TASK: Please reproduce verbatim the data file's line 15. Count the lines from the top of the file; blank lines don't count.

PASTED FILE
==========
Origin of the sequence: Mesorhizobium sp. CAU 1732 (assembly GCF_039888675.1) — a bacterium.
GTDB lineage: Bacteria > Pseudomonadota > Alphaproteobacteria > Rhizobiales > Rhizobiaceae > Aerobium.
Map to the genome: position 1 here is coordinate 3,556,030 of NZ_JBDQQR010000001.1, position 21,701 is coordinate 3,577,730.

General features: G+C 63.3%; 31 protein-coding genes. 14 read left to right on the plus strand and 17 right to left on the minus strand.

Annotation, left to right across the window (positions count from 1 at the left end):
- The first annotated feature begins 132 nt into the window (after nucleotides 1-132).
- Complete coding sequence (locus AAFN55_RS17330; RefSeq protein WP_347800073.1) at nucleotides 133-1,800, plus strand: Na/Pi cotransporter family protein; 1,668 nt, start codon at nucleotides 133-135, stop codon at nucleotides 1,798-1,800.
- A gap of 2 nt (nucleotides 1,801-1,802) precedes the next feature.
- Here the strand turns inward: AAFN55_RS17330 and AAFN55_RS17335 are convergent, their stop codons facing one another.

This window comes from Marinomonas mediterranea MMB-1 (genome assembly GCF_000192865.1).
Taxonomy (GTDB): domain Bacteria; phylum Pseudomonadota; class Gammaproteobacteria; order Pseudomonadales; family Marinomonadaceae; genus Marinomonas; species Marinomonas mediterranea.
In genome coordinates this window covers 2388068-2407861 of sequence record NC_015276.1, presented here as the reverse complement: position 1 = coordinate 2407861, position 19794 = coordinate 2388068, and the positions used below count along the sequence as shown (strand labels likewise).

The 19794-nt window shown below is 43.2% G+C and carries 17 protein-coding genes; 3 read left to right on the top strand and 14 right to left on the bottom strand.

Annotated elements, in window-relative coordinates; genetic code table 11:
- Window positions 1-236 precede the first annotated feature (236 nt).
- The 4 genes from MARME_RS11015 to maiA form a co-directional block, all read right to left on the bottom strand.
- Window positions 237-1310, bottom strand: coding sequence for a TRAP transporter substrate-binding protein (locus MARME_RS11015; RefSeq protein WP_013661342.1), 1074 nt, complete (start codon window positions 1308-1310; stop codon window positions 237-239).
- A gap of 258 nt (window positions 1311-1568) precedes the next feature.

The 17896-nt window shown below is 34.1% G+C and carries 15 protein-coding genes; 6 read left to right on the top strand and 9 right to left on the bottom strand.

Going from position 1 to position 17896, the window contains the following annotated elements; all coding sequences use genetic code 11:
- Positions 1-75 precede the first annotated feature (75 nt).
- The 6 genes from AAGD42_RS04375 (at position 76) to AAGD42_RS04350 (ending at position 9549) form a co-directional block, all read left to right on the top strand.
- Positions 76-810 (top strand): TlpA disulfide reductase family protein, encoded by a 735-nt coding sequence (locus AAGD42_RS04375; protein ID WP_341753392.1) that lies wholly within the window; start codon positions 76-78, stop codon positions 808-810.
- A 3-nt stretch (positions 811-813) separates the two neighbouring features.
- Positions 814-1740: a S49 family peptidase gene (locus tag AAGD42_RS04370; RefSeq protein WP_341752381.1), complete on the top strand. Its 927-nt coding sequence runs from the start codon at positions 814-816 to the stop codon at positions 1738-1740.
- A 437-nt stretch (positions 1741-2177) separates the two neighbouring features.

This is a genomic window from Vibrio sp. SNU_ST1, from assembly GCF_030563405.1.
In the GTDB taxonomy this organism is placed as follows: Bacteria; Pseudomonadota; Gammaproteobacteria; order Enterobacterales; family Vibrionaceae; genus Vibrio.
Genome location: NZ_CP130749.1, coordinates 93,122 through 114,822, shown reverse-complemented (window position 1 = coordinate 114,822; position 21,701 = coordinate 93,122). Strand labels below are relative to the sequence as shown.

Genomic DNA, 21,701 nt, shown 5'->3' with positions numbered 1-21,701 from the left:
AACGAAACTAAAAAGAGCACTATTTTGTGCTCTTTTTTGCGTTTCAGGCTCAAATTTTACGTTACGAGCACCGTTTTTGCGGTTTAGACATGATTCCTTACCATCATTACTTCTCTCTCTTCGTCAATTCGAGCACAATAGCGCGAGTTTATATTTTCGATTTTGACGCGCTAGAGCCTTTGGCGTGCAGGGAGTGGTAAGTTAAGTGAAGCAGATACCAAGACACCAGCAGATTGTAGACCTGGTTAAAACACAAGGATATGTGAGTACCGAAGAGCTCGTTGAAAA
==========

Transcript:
- Window positions 1-236 precede the first annotated feature (236 nt).